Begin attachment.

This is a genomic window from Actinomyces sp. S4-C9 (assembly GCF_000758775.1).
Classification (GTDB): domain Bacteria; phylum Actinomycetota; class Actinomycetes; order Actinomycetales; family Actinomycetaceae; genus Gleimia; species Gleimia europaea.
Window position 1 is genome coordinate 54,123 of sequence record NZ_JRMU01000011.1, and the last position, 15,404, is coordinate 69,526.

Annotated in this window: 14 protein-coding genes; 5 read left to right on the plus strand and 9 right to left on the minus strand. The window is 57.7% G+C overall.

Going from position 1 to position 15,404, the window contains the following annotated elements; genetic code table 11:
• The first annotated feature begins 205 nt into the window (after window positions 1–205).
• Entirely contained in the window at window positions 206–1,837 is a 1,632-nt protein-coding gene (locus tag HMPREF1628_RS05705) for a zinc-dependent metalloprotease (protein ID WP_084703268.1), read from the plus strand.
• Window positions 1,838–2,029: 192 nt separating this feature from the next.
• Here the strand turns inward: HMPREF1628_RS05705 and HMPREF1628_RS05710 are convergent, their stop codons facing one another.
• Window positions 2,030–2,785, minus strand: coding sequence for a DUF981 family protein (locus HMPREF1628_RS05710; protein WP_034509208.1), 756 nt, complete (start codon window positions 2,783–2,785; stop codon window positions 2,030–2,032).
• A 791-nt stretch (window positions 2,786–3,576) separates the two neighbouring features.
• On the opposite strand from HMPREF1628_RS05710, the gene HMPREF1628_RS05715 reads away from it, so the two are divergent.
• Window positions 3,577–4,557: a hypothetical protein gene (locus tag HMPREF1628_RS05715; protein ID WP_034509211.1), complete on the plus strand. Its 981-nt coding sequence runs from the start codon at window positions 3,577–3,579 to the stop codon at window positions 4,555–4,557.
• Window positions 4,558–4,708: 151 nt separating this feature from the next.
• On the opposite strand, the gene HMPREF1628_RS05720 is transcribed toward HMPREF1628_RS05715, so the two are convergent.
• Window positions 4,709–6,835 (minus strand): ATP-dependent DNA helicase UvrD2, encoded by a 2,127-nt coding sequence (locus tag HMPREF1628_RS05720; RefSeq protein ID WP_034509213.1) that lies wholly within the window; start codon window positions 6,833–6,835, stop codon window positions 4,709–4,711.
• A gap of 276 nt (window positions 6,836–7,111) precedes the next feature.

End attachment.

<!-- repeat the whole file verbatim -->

This is a genomic window from Actinomyces sp. S4-C9 (assembly GCF_000758775.1).
Classification (GTDB): domain Bacteria; phylum Actinomycetota; class Actinomycetes; order Actinomycetales; family Actinomycetaceae; genus Gleimia; species Gleimia europaea.
Window position 1 is genome coordinate 54,123 of sequence record NZ_JRMU01000011.1, and the last position, 15,404, is coordinate 69,526.

Annotated in this window: 14 protein-coding genes; 5 read left to right on the plus strand and 9 right to left on the minus strand. The window is 57.7% G+C overall.

Going from position 1 to position 15,404, the window contains the following annotated elements; genetic code table 11:
• The first annotated feature begins 205 nt into the window (after window positions 1–205).
• Entirely contained in the window at window positions 206–1,837 is a 1,632-nt protein-coding gene (locus tag HMPREF1628_RS05705) for a zinc-dependent metalloprotease (protein ID WP_084703268.1), read from the plus strand.
• Window positions 1,838–2,029: 192 nt separating this feature from the next.
• Here the strand turns inward: HMPREF1628_RS05705 and HMPREF1628_RS05710 are convergent, their stop codons facing one another.
• Window positions 2,030–2,785, minus strand: coding sequence for a DUF981 family protein (locus HMPREF1628_RS05710; protein WP_034509208.1), 756 nt, complete (start codon window positions 2,783–2,785; stop codon window positions 2,030–2,032).
• A 791-nt stretch (window positions 2,786–3,576) separates the two neighbouring features.
• On the opposite strand from HMPREF1628_RS05710, the gene HMPREF1628_RS05715 reads away from it, so the two are divergent.
• Window positions 3,577–4,557: a hypothetical protein gene (locus tag HMPREF1628_RS05715; protein ID WP_034509211.1), complete on the plus strand. Its 981-nt coding sequence runs from the start codon at window positions 3,577–3,579 to the stop codon at window positions 4,555–4,557.
• Window positions 4,558–4,708: 151 nt separating this feature from the next.
• On the opposite strand, the gene HMPREF1628_RS05720 is transcribed toward HMPREF1628_RS05715, so the two are convergent.
• Window positions 4,709–6,835 (minus strand): ATP-dependent DNA helicase UvrD2, encoded by a 2,127-nt coding sequence (locus tag HMPREF1628_RS05720; RefSeq protein ID WP_034509213.1) that lies wholly within the window; start codon window positions 6,833–6,835, stop codon window positions 4,709–4,711.
• A gap of 276 nt (window positions 6,836–7,111) precedes the next feature.